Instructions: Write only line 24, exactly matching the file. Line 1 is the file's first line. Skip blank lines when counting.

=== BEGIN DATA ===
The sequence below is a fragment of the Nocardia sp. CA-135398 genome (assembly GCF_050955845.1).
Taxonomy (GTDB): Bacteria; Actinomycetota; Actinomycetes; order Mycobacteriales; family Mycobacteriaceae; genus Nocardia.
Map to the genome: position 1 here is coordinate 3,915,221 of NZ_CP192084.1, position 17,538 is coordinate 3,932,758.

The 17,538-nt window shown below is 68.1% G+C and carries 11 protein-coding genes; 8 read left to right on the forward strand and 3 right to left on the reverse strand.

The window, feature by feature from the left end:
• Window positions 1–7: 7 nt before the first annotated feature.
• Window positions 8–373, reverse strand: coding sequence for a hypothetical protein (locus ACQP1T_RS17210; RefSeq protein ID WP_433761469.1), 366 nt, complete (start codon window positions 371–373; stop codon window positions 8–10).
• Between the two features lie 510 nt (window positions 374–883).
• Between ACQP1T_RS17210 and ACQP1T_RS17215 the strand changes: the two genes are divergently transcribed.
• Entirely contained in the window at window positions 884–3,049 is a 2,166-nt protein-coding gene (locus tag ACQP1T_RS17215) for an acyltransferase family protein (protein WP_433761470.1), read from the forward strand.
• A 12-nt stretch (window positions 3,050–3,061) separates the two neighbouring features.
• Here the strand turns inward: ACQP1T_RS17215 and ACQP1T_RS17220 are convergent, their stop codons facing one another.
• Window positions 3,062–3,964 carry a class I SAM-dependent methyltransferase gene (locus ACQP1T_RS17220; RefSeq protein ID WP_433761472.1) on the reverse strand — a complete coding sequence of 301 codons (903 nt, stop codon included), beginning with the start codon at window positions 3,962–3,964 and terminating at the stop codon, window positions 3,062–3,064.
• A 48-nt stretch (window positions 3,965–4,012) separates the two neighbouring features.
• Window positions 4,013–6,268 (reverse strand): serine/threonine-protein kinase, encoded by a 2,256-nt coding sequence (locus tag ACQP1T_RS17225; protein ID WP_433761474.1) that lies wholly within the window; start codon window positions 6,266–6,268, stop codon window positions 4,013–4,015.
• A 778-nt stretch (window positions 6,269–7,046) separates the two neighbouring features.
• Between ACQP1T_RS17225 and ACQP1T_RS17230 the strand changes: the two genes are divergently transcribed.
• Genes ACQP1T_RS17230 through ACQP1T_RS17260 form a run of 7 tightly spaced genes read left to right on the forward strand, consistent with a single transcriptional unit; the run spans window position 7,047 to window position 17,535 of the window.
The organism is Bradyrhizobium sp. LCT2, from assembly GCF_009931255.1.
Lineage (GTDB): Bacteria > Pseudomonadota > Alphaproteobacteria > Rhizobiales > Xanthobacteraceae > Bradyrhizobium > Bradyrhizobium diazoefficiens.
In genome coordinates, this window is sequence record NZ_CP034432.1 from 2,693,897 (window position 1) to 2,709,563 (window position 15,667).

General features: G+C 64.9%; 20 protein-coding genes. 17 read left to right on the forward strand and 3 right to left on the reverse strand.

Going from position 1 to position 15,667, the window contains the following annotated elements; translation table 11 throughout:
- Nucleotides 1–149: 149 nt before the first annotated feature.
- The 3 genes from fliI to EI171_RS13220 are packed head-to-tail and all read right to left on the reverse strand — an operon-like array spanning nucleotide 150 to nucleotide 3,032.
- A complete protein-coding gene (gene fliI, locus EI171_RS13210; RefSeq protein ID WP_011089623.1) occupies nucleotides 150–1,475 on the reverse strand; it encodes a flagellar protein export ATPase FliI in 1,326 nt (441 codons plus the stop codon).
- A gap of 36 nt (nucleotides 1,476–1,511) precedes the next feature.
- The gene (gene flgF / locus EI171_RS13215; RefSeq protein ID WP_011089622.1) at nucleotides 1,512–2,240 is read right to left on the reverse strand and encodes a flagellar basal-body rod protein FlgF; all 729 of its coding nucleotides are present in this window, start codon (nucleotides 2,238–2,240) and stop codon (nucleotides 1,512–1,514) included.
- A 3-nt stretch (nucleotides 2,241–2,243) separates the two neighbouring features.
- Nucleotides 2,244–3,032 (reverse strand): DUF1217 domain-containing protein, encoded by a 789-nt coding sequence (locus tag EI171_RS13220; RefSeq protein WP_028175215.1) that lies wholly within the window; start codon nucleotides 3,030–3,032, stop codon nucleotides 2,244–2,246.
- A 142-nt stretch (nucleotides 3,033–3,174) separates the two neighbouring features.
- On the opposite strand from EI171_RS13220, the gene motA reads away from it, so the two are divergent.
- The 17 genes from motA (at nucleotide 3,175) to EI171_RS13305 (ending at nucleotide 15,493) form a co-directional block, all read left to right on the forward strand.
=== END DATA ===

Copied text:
- Nucleotides 1–149: 149 nt before the first annotated feature.